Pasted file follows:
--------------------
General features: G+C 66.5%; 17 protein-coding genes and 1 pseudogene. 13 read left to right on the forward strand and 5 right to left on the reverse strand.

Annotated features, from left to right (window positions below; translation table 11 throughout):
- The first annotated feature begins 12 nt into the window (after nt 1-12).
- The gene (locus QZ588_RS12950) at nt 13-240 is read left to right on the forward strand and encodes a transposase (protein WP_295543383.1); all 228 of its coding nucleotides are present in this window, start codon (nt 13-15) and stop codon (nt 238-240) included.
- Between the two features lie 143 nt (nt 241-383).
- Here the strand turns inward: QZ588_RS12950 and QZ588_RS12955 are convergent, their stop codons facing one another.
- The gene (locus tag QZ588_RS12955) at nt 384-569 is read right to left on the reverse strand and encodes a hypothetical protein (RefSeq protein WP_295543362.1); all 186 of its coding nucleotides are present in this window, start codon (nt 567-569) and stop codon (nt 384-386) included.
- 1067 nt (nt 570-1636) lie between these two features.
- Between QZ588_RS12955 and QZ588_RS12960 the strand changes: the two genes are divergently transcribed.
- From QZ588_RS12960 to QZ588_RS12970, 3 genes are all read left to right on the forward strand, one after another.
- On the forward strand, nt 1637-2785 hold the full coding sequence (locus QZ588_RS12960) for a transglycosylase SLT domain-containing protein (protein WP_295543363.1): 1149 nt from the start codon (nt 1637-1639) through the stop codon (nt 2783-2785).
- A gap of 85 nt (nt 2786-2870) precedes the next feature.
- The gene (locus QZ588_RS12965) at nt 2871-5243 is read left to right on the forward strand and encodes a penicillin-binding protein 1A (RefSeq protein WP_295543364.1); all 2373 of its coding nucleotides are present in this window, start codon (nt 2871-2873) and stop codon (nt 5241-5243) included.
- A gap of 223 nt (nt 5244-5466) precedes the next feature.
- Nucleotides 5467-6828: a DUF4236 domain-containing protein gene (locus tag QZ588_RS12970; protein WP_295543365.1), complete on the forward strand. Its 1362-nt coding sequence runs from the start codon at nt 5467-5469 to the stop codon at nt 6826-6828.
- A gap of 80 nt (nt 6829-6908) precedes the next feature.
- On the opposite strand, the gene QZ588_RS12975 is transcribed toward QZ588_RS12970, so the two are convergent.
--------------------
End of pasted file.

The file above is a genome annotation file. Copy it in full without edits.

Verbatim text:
General features: G+C 66.5%; 17 protein-coding genes and 1 pseudogene. 13 read left to right on the forward strand and 5 right to left on the reverse strand.

Annotated features, from left to right (window positions below; translation table 11 throughout):
- The first annotated feature begins 12 nt into the window (after nt 1-12).
- The gene (locus QZ588_RS12950) at nt 13-240 is read left to right on the forward strand and encodes a transposase (protein WP_295543383.1); all 228 of its coding nucleotides are present in this window, start codon (nt 13-15) and stop codon (nt 238-240) included.
- Between the two features lie 143 nt (nt 241-383).
- Here the strand turns inward: QZ588_RS12950 and QZ588_RS12955 are convergent, their stop codons facing one another.
- The gene (locus tag QZ588_RS12955) at nt 384-569 is read right to left on the reverse strand and encodes a hypothetical protein (RefSeq protein WP_295543362.1); all 186 of its coding nucleotides are present in this window, start codon (nt 567-569) and stop codon (nt 384-386) included.
- 1067 nt (nt 570-1636) lie between these two features.
- Between QZ588_RS12955 and QZ588_RS12960 the strand changes: the two genes are divergently transcribed.
- From QZ588_RS12960 to QZ588_RS12970, 3 genes are all read left to right on the forward strand, one after another.
- On the forward strand, nt 1637-2785 hold the full coding sequence (locus QZ588_RS12960) for a transglycosylase SLT domain-containing protein (protein WP_295543363.1): 1149 nt from the start codon (nt 1637-1639) through the stop codon (nt 2783-2785).
- A gap of 85 nt (nt 2786-2870) precedes the next feature.
- The gene (locus QZ588_RS12965) at nt 2871-5243 is read left to right on the forward strand and encodes a penicillin-binding protein 1A (RefSeq protein WP_295543364.1); all 2373 of its coding nucleotides are present in this window, start codon (nt 2871-2873) and stop codon (nt 5241-5243) included.
- A gap of 223 nt (nt 5244-5466) precedes the next feature.
- Nucleotides 5467-6828: a DUF4236 domain-containing protein gene (locus tag QZ588_RS12970; protein WP_295543365.1), complete on the forward strand. Its 1362-nt coding sequence runs from the start codon at nt 5467-5469 to the stop codon at nt 6826-6828.
- A gap of 80 nt (nt 6829-6908) precedes the next feature.
- On the opposite strand, the gene QZ588_RS12975 is transcribed toward QZ588_RS12970, so the two are convergent.